A statesanctioned corporate conglomerate initiated a “… shadowy program aimed at locating and recovering lost art…”. This conglomerate was, and remains to be, the China Poly Group: an ungodly behemoth of industry who profits on everything from precious stones to military grade weapons. Structured by a skeleton comprised of the Communist Party, Poly also has the Chinese military intelligence at their disposal.
On a transnational scale, authorities simply lack the necessary power to take on the forces at hand. Norwegian officials remain fully aware of the politics involved in the sphere of international relations between Norway and China.
“If we say an item is in China, they say, ‘Prove it,’ ” states Kenneth Didriksen, the head of Norway’s art-crime unit.
“We don’t want to insult anyone.”
And it only gets murkier from there in terms of “true ownership”, as it were, and matters regarding what may be interpreted as retroactive corrections of the past.
“Displaying these objects in European museums is like a theft itself—they’re just showing it off without concern,” says Liu Yang, former member of the treasure-hunting delegation.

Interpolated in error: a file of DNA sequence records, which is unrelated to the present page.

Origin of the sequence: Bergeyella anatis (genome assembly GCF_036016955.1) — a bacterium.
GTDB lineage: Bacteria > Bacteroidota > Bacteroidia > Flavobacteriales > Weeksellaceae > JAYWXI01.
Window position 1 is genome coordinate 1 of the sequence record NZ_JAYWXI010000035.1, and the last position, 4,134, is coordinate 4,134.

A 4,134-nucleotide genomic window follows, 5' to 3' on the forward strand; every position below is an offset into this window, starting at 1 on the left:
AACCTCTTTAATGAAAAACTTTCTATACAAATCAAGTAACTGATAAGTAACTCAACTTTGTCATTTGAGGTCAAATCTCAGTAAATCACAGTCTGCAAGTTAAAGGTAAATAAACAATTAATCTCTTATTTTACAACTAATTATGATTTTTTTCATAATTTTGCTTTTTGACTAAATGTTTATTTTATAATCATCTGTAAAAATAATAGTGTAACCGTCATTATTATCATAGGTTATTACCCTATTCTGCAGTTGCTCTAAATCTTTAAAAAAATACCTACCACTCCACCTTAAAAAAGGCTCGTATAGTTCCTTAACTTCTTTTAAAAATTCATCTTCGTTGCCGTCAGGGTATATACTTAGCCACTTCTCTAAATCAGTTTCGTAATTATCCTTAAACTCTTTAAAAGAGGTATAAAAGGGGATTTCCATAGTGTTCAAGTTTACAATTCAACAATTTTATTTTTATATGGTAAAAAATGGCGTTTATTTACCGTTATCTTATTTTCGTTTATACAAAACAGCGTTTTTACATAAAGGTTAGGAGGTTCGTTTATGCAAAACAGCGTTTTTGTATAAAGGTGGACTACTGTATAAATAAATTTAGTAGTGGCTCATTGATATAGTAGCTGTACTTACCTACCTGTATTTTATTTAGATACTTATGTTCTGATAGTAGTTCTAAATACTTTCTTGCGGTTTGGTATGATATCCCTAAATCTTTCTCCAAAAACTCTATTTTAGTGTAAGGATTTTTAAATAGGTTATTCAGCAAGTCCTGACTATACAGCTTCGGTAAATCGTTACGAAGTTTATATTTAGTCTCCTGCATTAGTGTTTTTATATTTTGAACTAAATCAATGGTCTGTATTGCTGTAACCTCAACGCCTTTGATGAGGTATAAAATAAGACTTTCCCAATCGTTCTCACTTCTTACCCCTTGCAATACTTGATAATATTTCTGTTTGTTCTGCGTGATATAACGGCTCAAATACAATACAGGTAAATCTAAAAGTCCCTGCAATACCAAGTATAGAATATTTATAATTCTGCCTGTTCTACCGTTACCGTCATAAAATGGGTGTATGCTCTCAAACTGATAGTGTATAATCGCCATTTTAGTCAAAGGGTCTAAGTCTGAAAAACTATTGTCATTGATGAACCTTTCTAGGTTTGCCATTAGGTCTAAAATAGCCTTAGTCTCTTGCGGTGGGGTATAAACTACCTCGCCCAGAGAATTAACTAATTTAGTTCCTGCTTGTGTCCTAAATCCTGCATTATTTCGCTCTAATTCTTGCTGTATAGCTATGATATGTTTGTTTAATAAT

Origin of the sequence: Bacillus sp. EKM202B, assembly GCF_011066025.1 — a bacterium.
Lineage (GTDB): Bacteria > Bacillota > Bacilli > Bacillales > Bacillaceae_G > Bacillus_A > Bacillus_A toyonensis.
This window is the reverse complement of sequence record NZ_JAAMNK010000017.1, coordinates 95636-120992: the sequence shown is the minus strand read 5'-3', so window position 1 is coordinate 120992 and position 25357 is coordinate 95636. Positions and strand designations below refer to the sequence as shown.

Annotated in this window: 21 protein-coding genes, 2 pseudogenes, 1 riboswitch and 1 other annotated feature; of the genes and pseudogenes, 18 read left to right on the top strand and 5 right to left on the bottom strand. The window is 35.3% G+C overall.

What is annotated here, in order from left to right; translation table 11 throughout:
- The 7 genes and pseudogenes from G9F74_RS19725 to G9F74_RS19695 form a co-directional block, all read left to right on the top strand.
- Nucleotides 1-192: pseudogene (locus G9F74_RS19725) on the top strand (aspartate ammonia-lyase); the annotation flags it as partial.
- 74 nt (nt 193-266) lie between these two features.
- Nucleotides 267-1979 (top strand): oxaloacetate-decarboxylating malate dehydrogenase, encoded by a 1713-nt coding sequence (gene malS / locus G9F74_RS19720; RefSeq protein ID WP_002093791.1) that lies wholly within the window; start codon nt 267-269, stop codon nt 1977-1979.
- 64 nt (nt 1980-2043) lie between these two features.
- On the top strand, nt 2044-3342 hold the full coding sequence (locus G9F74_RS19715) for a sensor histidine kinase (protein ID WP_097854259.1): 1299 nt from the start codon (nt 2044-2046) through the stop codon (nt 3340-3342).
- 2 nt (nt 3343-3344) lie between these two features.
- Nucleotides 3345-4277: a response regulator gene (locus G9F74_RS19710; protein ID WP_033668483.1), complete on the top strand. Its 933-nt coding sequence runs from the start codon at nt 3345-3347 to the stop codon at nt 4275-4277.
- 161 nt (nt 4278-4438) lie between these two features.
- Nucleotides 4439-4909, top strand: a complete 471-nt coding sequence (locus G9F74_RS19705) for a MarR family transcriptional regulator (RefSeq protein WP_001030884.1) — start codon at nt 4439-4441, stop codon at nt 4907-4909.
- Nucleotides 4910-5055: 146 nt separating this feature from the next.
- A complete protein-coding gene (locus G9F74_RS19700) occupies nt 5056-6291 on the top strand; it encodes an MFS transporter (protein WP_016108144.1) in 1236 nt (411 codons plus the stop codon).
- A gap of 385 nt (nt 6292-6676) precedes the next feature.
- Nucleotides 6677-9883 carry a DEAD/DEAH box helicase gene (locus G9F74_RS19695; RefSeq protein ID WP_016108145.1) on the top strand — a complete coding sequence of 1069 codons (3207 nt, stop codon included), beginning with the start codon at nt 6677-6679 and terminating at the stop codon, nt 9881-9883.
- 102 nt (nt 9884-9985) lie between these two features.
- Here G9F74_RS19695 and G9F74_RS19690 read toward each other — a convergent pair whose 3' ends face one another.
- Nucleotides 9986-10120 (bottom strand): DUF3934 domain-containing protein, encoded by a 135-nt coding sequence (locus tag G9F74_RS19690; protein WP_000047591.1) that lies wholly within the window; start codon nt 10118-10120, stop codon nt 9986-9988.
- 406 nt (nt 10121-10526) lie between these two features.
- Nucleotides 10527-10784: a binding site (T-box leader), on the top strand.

One must wonder if this entire endeavour would be considered as crucial of an undertaking today without the indelible mark left by China’s own self-destruction during the Cultural Revolution. It stands to reason that there would be plenty more cultural relics to preserve and appreciate had it not been for the widespread devastation of any and all elements representing the past by the misguided actions of Chairman Mao Zedong and his Communist Party. But hindsight is 20/20, and no one there is going to admit partial culpability to their own undoing, so…
In any case, the game is very much afoot. And the hunt doesn’t seem as though it will be grinding to a dramatic halt anytime soon.
Original research undertaken by Alex W. Palmer, read the original feature-length story here.